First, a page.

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Martha Graham

Photo: Elizabeth Mann

Martha Graham

1928

Mark Tobey

born Centerville, Wisconsin, 1890; died Basel, Switzerland, 1976

Martha Graham’s solo performance of her Poems of 1917, which she choreographed and danced to music by Leo Ornstein, is considered one of her most dramatic pieces of work. An anti-war statement, the ballet was, the New York Times said, “highly provocative in conception . . . whether [the movements] are to be classified as dancing or not.” The fact that Tobey himself identified the portrait as being inspired by Graham’s “Song Behind the Lines” in 1928 suggests that he must have been present for the ballet’s premier at New York’s Little Theater on April 22, 1928—“Song Behind the Lines” was one segment of Poems of 1917, which was unveiled in Graham’s final recital of that season.

It is unclear if Tobey knew Graham when he painted her on this memorable occasion—Tobey was acquainted with Graham’s sister, who taught modern dance at the Cornish School in Seattle when Tobey taught there, but Martha Graham did not join the Cornish faculty until after this portrait was painted. But at this time, 1928, Tobey was well-known in New York music and theater circles for his portraits and caricatures of the well-known personalities. Graham would have readily sat for Tobey, one would guess, given his connection to her sister, his growing reputation in New York, and their modernist affinities.

In its bold shorthand, expressionistic style, it is unlike any of the other early Tobey portraits in the Seattle Art Museum collection. It documents the simpatico relationship of Tobey and Martha Graham, an iconic figure in modern art, and represents Tobey’s response in the moment to a ballet that proved to be one of Graham’s most unforgettable, politically charged modern dance statements.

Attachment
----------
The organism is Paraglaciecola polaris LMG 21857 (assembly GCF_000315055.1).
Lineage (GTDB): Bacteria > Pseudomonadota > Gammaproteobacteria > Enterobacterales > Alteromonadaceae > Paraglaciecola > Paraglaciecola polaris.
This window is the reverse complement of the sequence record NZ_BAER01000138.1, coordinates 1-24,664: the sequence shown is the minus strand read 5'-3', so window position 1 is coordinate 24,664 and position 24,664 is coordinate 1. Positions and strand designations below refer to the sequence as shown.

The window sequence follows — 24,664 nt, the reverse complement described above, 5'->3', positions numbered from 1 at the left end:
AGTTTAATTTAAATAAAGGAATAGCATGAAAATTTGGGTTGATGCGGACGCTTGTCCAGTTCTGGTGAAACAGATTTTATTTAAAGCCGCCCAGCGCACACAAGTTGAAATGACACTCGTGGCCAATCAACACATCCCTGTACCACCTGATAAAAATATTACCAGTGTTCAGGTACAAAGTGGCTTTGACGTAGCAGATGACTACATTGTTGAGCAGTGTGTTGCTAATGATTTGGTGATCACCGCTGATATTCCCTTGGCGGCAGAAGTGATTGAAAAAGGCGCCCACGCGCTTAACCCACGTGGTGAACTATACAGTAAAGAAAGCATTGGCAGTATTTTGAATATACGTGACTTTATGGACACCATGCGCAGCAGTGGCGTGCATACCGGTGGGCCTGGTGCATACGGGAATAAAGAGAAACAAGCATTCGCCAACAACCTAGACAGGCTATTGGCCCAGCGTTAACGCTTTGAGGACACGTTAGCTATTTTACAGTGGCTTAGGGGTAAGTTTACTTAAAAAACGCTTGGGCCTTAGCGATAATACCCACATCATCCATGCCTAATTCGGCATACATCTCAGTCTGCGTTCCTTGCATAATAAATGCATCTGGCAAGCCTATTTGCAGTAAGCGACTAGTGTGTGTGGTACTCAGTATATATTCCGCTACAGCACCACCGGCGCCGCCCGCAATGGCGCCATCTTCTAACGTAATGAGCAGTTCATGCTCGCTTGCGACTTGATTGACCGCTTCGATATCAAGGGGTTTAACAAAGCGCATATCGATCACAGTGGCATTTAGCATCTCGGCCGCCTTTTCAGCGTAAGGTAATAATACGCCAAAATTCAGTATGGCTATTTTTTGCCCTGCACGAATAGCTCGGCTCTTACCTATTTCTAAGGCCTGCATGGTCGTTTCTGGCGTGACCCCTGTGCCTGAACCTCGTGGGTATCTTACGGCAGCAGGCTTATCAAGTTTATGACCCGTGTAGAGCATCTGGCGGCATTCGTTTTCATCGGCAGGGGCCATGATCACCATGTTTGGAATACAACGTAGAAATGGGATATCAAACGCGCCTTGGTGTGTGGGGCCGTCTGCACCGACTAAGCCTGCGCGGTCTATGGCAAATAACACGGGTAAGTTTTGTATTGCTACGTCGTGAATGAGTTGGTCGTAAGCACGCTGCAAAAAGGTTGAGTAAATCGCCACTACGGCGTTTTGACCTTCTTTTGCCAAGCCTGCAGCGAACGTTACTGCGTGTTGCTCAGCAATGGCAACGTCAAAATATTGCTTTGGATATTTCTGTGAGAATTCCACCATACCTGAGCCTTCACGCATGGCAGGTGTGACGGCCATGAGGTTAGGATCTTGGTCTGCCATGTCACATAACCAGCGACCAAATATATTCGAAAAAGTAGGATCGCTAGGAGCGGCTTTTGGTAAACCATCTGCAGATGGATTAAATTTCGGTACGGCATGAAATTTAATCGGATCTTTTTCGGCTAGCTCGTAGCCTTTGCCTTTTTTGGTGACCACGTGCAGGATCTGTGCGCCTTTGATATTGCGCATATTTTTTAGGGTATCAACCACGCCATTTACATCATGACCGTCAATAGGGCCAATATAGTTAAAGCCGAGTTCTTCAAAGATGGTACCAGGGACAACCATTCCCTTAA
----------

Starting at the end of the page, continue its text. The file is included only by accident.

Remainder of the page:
Oil on canvas mounted to composite board
27 × 20 in. (68.6 × 50.8cm)
Gift of Kendrick A. Schlatter
2014.5
Provenance: The artist; sold to his friends, Mr. and Mrs. Arthur L. Dahl, Pebble Beach, California, after November 1959; consigned to [M. Knoedler and Co., Inc, New York] by April 1976; consigned to [Foster/White Gallery, Seattle], by July 1978; consigned to [Mirage Editions Gallery, Santa Monica, California] by June 1980; sold to Kendrick A. Schlatter, Los Angeles, June 18, 1980
Photo: Elizabeth Mann
location
Not currently on view

Resources

Exhibition HistorySeattle, Seattle Art Museum, Mark Tobey: A Retrospective Exhibition from Northwest Collections, September 11-November 1, 1959. Cat. no. 15 (as Martha Graham in Dance Behind the Lines [sic; the ballet was Poems of 1917]; lent by the artist).

New York, M. Knoedler & Co., Mark Tobey, April 10-May 1, 1976. Text by John Ashbery. Cat. no. 2, p. 64, reproduced p. 11 (as Portrait of Martha Graham).

Seattle, Foster/White Gallery, July-August, 1978, checklist no. 52, not reproduced (as Portrait of Martha Graham; for sale).

Santa Monica, California, Mirage Editions Gallery, Mark Tobey, Galen Garwood, June 1980 (as Portrait of Martha Graham, for sale).
Published ReferencesTarzan, Delores. “’New’ Tobey Works on View in Shows which Pay Tribute,” Seattle Times, July 14, 1978: p. 65.

Dahl, Arthur L., et al. Mark Tobey: Art and Belief (Oxford, England: George Ronald, 1984). Plate 2, p. 3.

Seattle Art Museum acknowledges that we are on the traditional homelands of the Duwamish and the customary territories of the Suquamish and Muckleshoot Peoples. As a cultural and educational institution, we honor our ongoing connection to these communities past, present, and future. We also acknowledge the urban Native peoples from many Nations who call Seattle their home.